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Magic Afoot at Hi De Ho
By Ann K. Williams
July 10, 2012 -- If you think you'll only find comic books at Hi De Ho, think again -- there's Magic in the store.
Magic the Gathering, that is. It's the first collectible card game according to wikipedia, created in the early '90's a few years before the rise of Pokemon.
The game's been enjoying a renaissance since its online manifestation caught on a few years ago.
Saturday morning the store on Lincoln Boulevard was the busy hub of a weekend-long 2013 deck pre-release party, with players facing off, their spell-casting wizards vying for control of “The Planes,” as the lands represented on the cards are called.
Some had been playing Magic until midnight the night before, said Saleem, the store's owner. “It's been booming online,” he said, but that's not enough for these players.
“People want to play it with touch and feel cards,” he said. “You need people to talk to. It's a social game.”
The store's reaching out to younger players, Saleem said. Hi De Ho offers instruction for newcomers and a growing community of competitors.
Saturday's crowd seemed to bear out his claim.
Players as young as eleven mixed with fans who'd been hooked back in the 90's and were coming back to their favorite game. Ten card tables set up throughout the cavernous 4,000 square foot store were filling up.
Riley, who'd just graduated from fifth grade was there with his dad, John. They both sported longish ringleted hair, Riley's blond, John's dark, and Riley was wearing his soccer shirt. Riley's dad has transformed from a soccer dad to a Magic dad, ferrying his son, who's been playing Magic for a year, to the fantasy games.
“He wants to play in tournaments,” said John. As for himself, he didn't need an “addiction,” he said with a laugh.
Justin “V for victorious” was setting out his cards at the next table – last names seemed to be left at the door with this crowd. Buff in a tight black T-shirt, Justin was coy about his age, only saying that he'd played the game in high school when it first came out and had returned to it after it's recent surge in popularity.
He enjoys what he calls the “customizability” of the game.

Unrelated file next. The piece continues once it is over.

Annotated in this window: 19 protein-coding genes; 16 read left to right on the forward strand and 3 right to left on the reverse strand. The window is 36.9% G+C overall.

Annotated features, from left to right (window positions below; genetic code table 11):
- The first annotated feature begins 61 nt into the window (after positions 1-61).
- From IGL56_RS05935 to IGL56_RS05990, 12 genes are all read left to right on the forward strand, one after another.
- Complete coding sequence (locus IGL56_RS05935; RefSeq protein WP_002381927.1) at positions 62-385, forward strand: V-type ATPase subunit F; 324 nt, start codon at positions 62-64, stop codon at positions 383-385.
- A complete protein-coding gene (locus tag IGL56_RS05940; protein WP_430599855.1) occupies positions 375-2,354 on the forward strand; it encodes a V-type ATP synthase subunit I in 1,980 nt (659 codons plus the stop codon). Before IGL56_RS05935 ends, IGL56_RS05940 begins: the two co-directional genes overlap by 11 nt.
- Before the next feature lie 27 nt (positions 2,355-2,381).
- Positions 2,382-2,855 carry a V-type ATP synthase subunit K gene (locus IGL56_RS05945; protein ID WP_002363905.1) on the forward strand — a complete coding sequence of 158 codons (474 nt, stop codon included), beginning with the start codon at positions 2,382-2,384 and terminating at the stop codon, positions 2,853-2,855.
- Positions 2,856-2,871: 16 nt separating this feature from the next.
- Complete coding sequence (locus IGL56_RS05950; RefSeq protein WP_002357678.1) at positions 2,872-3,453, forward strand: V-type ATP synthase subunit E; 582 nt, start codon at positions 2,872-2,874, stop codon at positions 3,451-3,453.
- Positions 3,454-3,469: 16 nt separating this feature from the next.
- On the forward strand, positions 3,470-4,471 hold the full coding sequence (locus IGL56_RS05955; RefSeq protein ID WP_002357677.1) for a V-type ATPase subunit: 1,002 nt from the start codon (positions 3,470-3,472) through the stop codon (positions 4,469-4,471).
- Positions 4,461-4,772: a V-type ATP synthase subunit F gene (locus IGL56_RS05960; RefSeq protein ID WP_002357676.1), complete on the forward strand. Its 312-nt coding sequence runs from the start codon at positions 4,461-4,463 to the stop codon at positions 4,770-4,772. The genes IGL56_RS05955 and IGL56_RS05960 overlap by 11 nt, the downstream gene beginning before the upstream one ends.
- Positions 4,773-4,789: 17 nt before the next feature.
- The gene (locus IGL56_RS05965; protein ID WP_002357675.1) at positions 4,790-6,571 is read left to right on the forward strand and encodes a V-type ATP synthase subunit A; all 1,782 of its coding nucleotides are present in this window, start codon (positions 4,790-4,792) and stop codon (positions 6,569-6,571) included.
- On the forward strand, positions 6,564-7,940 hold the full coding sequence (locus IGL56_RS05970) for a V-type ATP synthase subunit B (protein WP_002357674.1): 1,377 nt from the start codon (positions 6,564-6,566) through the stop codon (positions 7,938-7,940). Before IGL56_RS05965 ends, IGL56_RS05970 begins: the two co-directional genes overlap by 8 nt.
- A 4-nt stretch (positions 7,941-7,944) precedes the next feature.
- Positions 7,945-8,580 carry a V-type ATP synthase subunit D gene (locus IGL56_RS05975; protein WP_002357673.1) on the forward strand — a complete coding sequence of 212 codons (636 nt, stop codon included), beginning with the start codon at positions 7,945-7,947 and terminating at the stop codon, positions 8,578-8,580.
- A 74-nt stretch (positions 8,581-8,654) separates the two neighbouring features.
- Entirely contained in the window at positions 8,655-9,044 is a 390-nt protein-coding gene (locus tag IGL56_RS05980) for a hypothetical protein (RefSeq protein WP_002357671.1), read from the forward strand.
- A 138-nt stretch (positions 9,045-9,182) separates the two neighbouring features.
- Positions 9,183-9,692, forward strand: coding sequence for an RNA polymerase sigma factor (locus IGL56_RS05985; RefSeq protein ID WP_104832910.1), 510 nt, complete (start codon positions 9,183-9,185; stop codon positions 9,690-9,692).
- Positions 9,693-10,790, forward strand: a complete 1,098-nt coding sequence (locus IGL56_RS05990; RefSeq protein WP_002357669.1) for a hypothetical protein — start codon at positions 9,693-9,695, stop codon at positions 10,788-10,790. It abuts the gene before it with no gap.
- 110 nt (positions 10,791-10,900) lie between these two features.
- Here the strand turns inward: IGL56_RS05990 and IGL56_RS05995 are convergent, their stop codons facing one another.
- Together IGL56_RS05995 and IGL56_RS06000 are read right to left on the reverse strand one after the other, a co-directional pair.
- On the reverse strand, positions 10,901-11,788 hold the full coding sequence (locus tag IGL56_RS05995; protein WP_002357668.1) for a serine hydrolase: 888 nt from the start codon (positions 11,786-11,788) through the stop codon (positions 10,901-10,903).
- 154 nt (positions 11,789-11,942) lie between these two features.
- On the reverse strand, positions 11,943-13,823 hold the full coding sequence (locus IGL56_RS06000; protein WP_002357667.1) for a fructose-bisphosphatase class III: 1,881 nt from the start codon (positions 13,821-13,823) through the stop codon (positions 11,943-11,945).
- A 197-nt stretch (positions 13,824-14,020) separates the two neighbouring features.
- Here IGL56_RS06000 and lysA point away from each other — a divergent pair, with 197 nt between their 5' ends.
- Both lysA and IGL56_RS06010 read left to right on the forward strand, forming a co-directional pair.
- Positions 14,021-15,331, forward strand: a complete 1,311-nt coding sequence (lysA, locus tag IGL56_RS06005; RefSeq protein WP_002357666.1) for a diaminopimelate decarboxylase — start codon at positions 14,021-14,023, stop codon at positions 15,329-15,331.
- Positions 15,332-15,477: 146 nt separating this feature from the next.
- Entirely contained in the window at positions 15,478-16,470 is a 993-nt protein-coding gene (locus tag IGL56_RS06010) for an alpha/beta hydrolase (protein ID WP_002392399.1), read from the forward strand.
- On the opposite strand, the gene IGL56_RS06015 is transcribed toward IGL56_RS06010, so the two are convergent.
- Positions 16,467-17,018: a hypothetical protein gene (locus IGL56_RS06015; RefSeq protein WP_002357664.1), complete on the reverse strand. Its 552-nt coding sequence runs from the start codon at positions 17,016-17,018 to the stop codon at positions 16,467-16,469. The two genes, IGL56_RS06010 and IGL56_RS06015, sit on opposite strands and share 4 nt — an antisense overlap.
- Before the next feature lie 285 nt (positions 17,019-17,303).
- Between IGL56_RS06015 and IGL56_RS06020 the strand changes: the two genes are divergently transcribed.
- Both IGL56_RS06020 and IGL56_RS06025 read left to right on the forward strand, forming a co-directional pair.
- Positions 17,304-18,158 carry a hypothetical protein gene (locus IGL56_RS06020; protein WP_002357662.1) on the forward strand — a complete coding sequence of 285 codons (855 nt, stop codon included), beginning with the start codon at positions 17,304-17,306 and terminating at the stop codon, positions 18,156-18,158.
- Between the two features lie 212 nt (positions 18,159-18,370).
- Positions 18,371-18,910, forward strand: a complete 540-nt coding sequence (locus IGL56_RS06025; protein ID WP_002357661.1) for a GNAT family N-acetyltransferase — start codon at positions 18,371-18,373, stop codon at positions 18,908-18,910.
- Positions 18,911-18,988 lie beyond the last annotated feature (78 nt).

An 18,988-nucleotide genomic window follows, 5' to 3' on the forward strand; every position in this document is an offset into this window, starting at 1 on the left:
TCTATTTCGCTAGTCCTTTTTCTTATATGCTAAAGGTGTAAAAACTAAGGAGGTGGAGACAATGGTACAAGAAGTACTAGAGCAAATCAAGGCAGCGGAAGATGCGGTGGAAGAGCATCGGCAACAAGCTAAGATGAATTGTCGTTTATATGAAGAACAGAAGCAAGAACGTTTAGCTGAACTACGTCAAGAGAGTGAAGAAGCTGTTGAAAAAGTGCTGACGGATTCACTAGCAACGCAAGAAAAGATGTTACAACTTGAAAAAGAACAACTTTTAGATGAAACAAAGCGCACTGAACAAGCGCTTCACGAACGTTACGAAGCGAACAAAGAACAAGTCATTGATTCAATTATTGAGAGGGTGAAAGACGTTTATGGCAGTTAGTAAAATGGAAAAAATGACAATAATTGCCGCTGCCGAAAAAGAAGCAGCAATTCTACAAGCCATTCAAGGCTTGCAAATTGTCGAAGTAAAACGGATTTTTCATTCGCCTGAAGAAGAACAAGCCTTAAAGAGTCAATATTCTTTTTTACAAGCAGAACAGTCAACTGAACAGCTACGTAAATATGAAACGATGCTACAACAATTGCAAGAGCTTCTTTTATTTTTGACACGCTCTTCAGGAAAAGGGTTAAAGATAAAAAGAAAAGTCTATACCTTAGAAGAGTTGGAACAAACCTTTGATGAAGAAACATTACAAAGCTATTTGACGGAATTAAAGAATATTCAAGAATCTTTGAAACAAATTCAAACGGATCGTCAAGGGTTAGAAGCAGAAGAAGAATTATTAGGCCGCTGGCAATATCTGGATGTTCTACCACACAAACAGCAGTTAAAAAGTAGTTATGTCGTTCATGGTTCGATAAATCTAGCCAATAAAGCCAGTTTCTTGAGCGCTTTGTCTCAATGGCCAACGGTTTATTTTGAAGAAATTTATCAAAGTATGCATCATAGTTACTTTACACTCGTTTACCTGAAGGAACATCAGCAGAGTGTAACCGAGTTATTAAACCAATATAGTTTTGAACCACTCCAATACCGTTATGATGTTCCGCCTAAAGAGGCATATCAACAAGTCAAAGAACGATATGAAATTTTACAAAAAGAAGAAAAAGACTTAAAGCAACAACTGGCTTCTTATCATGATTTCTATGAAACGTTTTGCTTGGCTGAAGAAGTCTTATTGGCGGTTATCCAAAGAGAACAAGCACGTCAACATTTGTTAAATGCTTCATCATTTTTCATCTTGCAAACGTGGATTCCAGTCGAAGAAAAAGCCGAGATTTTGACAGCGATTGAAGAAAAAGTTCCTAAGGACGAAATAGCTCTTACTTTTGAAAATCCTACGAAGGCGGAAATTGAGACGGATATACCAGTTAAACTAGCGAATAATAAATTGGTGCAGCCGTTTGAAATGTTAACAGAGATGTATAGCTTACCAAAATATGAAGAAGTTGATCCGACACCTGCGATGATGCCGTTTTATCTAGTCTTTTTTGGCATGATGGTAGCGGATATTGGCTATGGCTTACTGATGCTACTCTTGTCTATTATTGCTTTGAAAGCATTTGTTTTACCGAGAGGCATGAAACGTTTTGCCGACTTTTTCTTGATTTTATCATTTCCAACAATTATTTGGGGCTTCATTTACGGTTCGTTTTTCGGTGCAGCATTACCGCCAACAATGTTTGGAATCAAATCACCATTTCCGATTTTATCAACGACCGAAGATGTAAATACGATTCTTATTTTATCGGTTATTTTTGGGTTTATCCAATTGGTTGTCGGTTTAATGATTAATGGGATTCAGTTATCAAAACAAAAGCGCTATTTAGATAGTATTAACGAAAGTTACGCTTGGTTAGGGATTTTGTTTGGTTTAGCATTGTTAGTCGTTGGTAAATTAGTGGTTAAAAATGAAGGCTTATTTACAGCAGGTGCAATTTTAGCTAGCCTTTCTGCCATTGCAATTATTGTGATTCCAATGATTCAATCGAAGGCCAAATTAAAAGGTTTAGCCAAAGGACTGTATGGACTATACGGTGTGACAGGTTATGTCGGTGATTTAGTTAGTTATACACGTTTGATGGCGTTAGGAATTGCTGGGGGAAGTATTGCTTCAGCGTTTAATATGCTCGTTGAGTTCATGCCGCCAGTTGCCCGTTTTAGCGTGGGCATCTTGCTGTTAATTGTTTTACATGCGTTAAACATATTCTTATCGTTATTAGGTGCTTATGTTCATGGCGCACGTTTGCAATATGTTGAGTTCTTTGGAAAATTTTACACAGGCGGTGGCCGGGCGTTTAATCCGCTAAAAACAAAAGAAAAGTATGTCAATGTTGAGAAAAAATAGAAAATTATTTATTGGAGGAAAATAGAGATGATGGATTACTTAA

“You build a strategy by selecting cards,” Justin said. “It's always growing, they're always printing new cards. It doesn't stay the same. Every set is a new plane and you can mix and match sets....You create your own style.”
Which seems to be what makes Magic such a winner for the store – besides the community it creates, new cards and related paraphernalia are continually being released.
“The decks are randomized, it's how they make money,” said Dexter, a local ninth-grader. “You have to buy more to get all the cards.”
While the players were selecting their cards, Saleem and his employee September were setting up a computer to track the games, tying them into a program that links players at other locations.
I asked September for a quick tutorial. The only girl in the place, she was fashionable in purple and green tinted hair, her Hi De Ho T-shirt artfully cut and knotted at the sides.
“Anybody can learn Magic in ten minutes,” she said, but “it takes a long time to master” the game.
For starters, you either buy a pre-made deck or create your own by buying your own cards. Most players do a combination of both, she said.
“People really get into it, they do a lot of research,” said September. There are deck list and strategy groups online.
The players' decks don't match, she said. That's what make it fun, you never know what's in your opponent's deck so each game develops its own strategy.
September drew seven cards and played “plane” or land cards, in this case, mountains, to set up an area in which her wizards could cast their spells. “It's a little mini-battlefield with cards” she said.
Then you go after your opponent. You start off with 20 life points, said September. When you're down to zero, you've lost.
From the looks of things in the room, it seemed like the game can take a pretty long time.
Food for the long haul was set out. Next to the game-play mats showing scenes from Magic, it looked kind of like snack time in elementary school, only the snacks were more on the mature side – iced mocha, a can of mixed nuts.
As Saleem set out his own cards – he plays too – more customers drifted in. Some of them were there to check out the comics
Saleem said the store “fully supports” independent artists.
Their comics have to be “professionally presented, professionally done,” he said. The art can't be “too abstract to look at,” and it can't be poorly done.
“We look the merits of content, at visual appeal. If it looks good you'll open it,” said Saleem.
There's going to be a signing at 11a.m. this coming Wednesday by Omar Spahi, who wrote and published his first book, XenoGlyphs.
“People still come in here asking for the Supply Sergeant,” said September. “We only have the superheroes.”
For game times and store hours, see hidehocomics.com.
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